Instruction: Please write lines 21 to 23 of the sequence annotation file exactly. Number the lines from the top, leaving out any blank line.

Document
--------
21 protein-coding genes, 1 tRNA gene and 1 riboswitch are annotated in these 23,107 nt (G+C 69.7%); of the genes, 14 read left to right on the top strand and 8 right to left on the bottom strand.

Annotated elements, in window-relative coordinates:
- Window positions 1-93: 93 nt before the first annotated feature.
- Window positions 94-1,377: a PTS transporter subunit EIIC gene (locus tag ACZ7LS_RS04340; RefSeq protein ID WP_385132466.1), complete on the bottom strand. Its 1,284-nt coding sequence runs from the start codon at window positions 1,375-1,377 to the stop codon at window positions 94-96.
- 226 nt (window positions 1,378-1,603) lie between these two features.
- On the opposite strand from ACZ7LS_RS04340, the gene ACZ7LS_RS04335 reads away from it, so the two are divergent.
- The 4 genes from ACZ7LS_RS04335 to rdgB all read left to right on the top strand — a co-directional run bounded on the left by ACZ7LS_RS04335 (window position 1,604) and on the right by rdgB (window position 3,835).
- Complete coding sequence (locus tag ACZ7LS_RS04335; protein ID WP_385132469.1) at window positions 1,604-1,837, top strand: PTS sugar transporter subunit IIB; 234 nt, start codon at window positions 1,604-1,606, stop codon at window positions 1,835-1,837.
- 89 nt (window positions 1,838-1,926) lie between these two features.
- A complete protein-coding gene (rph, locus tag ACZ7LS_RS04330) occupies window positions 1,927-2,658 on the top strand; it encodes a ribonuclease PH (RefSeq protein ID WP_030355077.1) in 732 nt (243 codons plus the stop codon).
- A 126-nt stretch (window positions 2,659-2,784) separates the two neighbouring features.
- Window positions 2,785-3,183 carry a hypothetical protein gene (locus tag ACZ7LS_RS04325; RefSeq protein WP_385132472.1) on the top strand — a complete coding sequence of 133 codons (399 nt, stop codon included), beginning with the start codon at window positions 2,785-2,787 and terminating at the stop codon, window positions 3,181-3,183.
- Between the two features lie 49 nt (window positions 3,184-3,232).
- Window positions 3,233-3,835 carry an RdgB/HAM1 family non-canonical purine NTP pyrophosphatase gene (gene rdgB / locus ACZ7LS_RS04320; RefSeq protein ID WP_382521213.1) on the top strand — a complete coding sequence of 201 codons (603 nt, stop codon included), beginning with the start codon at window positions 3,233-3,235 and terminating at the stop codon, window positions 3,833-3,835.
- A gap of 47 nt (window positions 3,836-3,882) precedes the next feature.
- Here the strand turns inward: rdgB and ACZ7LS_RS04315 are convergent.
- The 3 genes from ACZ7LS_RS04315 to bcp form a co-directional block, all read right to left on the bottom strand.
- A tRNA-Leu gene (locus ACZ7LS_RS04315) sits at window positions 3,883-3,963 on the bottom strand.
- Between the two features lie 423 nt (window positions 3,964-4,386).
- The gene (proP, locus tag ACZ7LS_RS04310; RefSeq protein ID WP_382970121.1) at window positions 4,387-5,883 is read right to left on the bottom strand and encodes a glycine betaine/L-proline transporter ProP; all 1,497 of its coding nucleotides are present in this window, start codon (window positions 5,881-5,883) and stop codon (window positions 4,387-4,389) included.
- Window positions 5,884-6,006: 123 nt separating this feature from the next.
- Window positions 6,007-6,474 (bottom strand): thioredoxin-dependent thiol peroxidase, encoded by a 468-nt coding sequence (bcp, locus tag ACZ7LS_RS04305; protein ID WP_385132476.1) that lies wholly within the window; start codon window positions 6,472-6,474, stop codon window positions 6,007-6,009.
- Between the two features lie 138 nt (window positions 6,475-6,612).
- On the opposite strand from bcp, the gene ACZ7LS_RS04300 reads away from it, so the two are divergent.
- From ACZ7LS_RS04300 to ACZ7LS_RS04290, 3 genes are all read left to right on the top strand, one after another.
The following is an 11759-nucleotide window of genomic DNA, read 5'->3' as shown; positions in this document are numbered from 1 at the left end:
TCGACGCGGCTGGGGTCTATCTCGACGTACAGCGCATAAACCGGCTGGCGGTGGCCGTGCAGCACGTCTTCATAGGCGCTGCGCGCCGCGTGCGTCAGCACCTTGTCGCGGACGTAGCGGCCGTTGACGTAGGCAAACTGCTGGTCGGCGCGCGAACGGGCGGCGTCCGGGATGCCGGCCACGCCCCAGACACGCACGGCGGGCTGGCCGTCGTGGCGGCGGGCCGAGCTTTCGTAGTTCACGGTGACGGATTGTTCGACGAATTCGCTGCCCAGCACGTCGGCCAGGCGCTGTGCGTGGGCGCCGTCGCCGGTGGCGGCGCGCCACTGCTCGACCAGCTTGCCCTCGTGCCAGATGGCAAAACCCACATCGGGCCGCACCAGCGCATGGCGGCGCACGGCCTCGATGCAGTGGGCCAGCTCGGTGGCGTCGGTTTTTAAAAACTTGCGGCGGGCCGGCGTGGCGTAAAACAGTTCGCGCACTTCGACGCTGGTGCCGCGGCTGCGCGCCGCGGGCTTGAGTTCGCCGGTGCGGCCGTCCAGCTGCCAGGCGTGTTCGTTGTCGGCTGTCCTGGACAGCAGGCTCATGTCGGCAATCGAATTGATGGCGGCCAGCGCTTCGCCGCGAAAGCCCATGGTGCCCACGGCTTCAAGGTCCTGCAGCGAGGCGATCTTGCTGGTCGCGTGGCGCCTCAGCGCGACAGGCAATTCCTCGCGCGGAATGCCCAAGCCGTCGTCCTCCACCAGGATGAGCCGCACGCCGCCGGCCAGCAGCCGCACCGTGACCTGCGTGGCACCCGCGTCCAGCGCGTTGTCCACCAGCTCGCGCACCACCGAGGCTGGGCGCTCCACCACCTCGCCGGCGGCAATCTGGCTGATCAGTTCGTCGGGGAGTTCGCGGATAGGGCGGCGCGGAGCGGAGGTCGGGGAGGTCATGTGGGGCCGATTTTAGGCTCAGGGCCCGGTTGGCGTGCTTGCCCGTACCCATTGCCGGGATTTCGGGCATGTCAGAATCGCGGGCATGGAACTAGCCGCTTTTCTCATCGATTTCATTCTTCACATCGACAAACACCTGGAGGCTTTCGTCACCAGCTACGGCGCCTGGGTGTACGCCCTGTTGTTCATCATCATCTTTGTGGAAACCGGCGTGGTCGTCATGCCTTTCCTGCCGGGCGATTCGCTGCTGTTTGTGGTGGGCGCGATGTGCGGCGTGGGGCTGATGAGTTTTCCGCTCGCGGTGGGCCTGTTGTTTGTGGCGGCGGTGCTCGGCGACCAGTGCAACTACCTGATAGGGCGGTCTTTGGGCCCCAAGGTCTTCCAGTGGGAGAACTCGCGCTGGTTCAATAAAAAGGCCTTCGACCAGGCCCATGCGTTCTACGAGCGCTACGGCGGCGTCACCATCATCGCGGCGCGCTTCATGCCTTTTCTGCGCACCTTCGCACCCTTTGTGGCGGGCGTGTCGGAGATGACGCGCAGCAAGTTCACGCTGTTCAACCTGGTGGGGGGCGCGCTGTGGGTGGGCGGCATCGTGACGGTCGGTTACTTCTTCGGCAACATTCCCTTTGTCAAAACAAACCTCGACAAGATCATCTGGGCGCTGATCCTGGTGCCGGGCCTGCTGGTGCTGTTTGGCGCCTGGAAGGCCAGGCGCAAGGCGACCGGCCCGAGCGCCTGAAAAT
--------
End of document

- Window positions 5,884-6,006: 123 nt separating this feature from the next.
- Window positions 6,007-6,474 (bottom strand): thioredoxin-dependent thiol peroxidase, encoded by a 468-nt coding sequence (bcp, locus tag ACZ7LS_RS04305; protein ID WP_385132476.1) that lies wholly within the window; start codon window positions 6,472-6,474, stop codon window positions 6,007-6,009.
- Between the two features lie 138 nt (window positions 6,475-6,612).